Authors: Carrie Williams
Tags: #Literature & Fiction, #Erotica, #Bdsm, #Romantic, #Romantic Erotica, #Romance
Table of Contents
In clothes, he looks almost demure. It’s his boyish face, unlined, seemingly open and frank, of a beauty so pure it takes your breath away. He’s looking towards me, or rather towards my lens, and I feel lucky to have such a prize specimen posing for me. I’ve always liked to take edgy shots, pictures of outsiders, the unconventional or even the scarred. I used to think beauty was boring. Not any more.
He’s holding the camera’s gaze, and not for the first time I feel forgotten, superfluous. Professionals such as him often seem to forget the presence of the photographer. It’s as if they’re making love to the camera itself, the way some of them come on to it. As if they want to fuck it. Not for nothing, I sometimes think, are big long lenses described as phallic.
I don’t know what to make of it all. Demureness meets wantonness in one package. It’s disorienting. I feel as if the ground is falling away from under my feet. I feel as if I’m not in control, and a photographer needs to be in control, or the whole thing falls apart. I’m not the kind to leave things to chance and serendipity.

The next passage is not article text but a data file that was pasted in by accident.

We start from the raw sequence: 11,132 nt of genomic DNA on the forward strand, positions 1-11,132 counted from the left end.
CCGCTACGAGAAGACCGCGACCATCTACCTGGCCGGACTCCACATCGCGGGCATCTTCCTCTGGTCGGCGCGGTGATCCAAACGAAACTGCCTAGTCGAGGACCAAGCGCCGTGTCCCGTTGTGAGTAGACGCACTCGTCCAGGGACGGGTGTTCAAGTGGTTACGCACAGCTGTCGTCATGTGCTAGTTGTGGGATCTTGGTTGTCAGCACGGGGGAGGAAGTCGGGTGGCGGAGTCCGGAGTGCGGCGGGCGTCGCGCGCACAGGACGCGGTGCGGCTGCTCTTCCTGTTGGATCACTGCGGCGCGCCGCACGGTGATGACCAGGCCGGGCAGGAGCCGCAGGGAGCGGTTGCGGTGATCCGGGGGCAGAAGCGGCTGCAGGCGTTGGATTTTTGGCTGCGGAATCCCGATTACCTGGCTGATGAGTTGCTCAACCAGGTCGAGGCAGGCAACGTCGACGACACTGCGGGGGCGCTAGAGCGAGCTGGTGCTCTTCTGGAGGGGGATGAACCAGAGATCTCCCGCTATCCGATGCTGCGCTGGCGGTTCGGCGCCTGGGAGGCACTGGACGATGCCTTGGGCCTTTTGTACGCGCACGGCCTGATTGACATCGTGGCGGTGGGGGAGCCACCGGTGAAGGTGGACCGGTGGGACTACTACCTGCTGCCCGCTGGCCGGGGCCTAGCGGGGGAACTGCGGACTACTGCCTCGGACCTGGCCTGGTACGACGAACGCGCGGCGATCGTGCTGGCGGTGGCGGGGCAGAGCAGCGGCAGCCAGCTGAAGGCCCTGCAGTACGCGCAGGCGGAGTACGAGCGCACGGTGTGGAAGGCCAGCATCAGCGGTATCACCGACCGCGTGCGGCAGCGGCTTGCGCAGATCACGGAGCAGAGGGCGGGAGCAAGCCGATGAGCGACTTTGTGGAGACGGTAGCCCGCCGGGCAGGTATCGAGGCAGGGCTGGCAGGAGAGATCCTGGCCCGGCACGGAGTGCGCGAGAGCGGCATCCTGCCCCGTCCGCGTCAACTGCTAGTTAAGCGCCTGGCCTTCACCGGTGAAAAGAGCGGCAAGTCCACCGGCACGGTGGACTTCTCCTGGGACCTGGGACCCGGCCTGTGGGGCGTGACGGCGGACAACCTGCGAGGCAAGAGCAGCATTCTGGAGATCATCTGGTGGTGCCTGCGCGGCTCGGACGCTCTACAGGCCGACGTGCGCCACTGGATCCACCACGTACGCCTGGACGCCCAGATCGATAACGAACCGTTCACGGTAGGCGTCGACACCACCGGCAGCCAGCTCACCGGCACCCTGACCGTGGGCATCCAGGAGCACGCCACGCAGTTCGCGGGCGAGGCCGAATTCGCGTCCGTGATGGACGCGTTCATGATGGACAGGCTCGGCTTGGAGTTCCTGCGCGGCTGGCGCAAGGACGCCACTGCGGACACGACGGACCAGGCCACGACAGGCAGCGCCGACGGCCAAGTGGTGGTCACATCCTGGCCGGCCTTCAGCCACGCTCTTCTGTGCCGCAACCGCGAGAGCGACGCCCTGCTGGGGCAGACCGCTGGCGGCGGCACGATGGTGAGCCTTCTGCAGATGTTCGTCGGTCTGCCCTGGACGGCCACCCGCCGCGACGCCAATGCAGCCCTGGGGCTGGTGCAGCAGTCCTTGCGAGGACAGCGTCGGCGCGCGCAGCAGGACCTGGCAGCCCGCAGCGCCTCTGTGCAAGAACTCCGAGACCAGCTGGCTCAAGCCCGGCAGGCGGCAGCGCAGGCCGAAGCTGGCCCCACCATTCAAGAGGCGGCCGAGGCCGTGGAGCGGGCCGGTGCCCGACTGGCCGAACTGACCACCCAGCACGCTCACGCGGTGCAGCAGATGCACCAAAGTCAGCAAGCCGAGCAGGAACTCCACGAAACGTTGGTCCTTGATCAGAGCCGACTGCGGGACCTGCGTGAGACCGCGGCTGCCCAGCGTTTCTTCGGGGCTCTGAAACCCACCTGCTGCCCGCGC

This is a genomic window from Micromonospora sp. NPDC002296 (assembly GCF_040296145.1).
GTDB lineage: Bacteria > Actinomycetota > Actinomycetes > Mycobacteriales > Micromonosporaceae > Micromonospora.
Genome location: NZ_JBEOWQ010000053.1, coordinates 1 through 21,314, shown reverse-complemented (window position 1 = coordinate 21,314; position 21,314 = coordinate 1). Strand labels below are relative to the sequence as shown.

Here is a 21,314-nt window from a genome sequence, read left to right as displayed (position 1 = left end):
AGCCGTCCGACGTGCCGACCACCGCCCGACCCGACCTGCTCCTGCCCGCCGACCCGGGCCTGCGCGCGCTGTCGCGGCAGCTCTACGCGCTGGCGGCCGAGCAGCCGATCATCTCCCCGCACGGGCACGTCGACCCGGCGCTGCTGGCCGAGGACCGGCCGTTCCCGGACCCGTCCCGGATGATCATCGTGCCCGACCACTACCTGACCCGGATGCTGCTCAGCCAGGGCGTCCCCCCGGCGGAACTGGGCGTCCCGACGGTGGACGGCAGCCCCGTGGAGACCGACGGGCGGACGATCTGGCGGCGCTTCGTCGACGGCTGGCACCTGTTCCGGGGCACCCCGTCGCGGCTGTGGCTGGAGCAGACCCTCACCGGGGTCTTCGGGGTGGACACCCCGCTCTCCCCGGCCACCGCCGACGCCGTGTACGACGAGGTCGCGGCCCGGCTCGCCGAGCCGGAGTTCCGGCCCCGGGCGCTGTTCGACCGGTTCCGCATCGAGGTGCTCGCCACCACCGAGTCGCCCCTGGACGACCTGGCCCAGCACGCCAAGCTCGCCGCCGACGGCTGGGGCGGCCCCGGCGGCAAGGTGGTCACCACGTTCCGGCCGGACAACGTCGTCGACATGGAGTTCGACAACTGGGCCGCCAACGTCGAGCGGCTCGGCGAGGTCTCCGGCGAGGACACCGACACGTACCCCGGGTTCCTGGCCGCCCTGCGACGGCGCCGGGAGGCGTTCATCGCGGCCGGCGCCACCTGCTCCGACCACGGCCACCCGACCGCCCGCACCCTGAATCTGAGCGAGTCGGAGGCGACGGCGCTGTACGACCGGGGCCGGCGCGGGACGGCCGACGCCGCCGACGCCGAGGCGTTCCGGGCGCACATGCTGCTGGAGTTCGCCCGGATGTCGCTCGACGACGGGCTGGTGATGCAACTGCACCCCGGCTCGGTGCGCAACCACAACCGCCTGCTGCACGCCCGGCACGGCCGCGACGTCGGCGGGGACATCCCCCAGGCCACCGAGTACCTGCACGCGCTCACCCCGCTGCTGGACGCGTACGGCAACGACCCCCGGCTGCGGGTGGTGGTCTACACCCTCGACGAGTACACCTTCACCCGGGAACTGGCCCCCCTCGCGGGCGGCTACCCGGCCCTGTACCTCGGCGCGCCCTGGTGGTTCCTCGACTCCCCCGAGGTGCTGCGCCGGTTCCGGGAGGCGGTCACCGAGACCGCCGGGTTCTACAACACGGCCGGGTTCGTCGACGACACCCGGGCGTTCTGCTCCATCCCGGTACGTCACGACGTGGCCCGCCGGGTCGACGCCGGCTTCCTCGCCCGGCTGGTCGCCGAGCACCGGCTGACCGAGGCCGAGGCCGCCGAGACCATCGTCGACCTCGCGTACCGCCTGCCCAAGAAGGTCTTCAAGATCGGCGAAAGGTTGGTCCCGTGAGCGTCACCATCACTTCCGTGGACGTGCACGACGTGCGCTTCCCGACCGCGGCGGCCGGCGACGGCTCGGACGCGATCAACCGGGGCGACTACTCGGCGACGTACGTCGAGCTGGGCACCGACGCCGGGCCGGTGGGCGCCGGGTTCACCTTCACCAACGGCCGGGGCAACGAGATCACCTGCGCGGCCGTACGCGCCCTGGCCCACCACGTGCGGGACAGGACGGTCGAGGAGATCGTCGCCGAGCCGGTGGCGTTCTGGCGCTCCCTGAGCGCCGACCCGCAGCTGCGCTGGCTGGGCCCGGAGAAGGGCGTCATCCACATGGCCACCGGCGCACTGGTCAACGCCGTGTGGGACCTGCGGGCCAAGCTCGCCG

He’s not dressed in designer clothes. This is not that kind of shoot. Today he’s not a fashion model but just a regular guy in jeans and a striped granddad shirt, a regular guy who just happens to be drop-dead gorgeous. Beneath his arms I can even see traces of sweat, blooming like flowers on the fabric. There’s something about that – slight grubbiness teamed with physical perfection – that drives me mad. Teamed with a hint of stubble, it’s leaving me dry-mouthed.
I swallow almost painfully. ‘If you could just …’ I manage. ‘Just, er, turn so you’re positioned a bit more side-on to me. That’s right, yes. And then … I don’t know, maybe if you could undo the top button of your shirt you’d look a bit more relaxed, more natural. That’s right. Great. Hold it right there.’
I look back through the lens, watch as he undoes a second button on his own initiative, sending me a questioning look. I nod, hold one thumb up.